Enabling this provides you with more accurate distances to providers and locations
Stroke can happen to anyone. Know the signs:
Other stroke symptoms may include dizziness, nausea or vomiting, extreme headache, and difficulties with coordination and swallowing.
As a Joint Commission-accredited and certified Comprehensive Stroke Center, Spectrum Health is committed to fostering better outcomes for stroke patients. Our specialized neurovascular team, one of the largest of its kind in Michigan, has the expertise to provide the highest level of medical and surgical stroke treatment. The team consists of:
Hospitals achieving Time to Intravenous Thrombolytic Therapy ≤ 60 minutes in 75% of eligible patient treated in equal to or less than 45 minutes AND 50% of eligible patient treated in equal to or less than 30 minutes to improve quality of patient care and outcomes.
Hospitals achieving Door to Needle & Door to Device in ≤ 90 minutes in 50% of patients arriving directly and Door to Needle & Door to Device in ≤ 60 minutes in 50% of transfer patients to improve quality of patient care and outcomes."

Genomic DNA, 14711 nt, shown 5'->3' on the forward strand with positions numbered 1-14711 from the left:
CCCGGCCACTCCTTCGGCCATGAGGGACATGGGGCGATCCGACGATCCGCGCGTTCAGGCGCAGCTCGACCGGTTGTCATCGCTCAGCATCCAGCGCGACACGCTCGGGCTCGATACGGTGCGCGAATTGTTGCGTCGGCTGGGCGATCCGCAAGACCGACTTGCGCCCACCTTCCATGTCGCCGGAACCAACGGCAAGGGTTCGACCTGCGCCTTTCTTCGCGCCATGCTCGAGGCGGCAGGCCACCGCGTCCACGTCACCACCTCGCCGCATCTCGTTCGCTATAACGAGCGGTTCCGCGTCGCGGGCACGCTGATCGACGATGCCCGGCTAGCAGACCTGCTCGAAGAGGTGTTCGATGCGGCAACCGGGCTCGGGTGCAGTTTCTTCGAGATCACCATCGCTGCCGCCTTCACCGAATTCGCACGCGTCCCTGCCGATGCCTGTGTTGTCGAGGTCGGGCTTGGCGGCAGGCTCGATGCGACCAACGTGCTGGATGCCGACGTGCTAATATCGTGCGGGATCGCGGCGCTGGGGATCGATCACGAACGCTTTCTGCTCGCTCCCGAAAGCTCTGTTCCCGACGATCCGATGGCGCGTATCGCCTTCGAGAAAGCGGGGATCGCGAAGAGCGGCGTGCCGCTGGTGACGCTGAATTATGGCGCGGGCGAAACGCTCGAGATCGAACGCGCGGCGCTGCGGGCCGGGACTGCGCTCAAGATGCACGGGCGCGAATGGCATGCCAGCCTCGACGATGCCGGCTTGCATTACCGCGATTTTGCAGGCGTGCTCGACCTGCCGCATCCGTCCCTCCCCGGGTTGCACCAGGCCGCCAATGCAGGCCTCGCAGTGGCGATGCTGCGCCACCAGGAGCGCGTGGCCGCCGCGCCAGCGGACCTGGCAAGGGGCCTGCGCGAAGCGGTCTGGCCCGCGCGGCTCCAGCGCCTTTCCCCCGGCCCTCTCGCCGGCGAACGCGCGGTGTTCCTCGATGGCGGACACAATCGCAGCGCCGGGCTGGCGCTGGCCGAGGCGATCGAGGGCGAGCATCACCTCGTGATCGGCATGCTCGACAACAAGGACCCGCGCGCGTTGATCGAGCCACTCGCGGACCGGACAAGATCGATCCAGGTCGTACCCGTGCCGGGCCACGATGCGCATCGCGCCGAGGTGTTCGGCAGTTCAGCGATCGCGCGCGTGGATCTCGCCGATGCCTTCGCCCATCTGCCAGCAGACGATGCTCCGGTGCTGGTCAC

Hospitals that quality for Silver level or higher achievement award in Get With The Guidelines – Stroke and achieve an “Overall Diabetes Cardiovascular Initiative Composite Score of ≥ 80%.
There are two types of stroke: hemorrhagic and ischemic.
Hemorrhagic stroke occurs when a blood vessel ruptures in the brain. This can happen in two different ways:
Occurs when a blood vessel bleeds into the deep tissue in the brain. Untreated high blood pressure and aging vessels are the main cause.
Occurs when a blood vessel ruptures and bleeds between the brain and the skull. The most common cause is a ruptured aneurysm (a blood filled pouch that balloons out from an artery wall).
Ischemic stroke occurs when blood vessels in the brain are clogged or constricted preventing blood flow to the brain. This can happen in two different ways:
Caused by a clot that forms in the heart or the neck arteries and travels to the brain. This type of blood clot often develops from an irregular heartbeat, called atrial fibrillation.
Caused by a blood clot (thrombus) in an artery going to the brain. This type of blood clot develops within the artery as a result of arteriosclerosis (hardening of the arteries).